I am convinced that if I stopped phoning the insurers, I would never hear from them again.

They seem totally uninterested in addressing the problem properly even though we have been exemplary customers.

 

Is there any kind of independent person I could employ in order to come around and assess things and give a professional opinion on what the insurer should have done and has failed to do?

 

Someone who could write an expert report that I could show to the insurer and say,

"This is what I want to claim, here is a report from an expert, and I think you should provide what it suggests"?

 

When you are in any situation where a service provider is giving you a poor service,

you have to find some sort of professional who can give an expert but entirely independent opinion,

 

just don't know who this might be in the case of an insurer.

Do such people exist?

Thanks.

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Hello and welcome to CAG. People should be along later with advice for you.

 

Could you clarify please if this is a drain under the house or a drainpipe coming down from the guttering? I'm struggling to understand why there's so much water at the moment.

 

We had something similar when the water main leaked under our house, it wasn't easy to deal with. You have my sympathy.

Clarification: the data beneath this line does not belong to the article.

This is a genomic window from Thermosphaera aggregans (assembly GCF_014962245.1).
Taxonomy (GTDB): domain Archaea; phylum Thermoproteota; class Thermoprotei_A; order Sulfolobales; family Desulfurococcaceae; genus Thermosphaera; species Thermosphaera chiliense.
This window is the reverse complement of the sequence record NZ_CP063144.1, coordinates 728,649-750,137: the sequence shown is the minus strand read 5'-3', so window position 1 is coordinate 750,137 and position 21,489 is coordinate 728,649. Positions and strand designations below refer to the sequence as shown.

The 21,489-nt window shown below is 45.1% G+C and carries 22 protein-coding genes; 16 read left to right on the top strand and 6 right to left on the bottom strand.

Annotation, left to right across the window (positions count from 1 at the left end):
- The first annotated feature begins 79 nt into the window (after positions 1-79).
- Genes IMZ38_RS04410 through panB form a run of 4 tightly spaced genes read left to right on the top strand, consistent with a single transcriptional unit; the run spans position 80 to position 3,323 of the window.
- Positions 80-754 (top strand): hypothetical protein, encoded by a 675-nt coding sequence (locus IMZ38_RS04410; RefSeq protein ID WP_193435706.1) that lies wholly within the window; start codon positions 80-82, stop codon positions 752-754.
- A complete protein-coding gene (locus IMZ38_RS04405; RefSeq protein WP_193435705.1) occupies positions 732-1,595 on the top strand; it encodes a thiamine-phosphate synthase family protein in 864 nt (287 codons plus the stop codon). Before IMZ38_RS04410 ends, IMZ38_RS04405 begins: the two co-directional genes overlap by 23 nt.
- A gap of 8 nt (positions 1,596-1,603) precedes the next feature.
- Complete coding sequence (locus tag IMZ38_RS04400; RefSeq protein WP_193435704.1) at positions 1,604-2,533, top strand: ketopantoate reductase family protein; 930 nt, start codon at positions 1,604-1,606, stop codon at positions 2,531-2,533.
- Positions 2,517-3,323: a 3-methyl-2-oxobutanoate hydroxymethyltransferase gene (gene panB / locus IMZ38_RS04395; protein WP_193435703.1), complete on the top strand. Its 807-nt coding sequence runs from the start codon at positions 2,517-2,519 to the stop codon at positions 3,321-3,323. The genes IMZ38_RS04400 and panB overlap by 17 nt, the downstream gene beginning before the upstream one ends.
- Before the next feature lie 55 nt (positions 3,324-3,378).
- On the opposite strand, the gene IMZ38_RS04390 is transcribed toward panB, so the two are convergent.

Best, HB


Illegitimi non carborundum

 

 

 

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Thanks. It's a drain under the house. I should point out that one of the problems is that I can't even be sure it's this, because the water is still coming even though the pipe has been patched. It's a semi-detached house, and the water might be coming from the other property, but short of taking up all the floorboards, it's hard to locate the source.

 

But I must emphasise that the only reason I'm posting this is because I want to know if there are people you can employ to give an independent report - a report that will help me get the result from my insurer that I should be entitled to. I'd heard people called 'loss adjusters' can do this, but after looking on the Web, it's seems they're mainly an American thing.

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We have loss adjusters here, they often work for the insurance company. People who know more than I do will advise you if you need to hire one privately or find a different sort of person.

 

Has anyone done a survey on the house for this problem? It sounds as if something has been missed.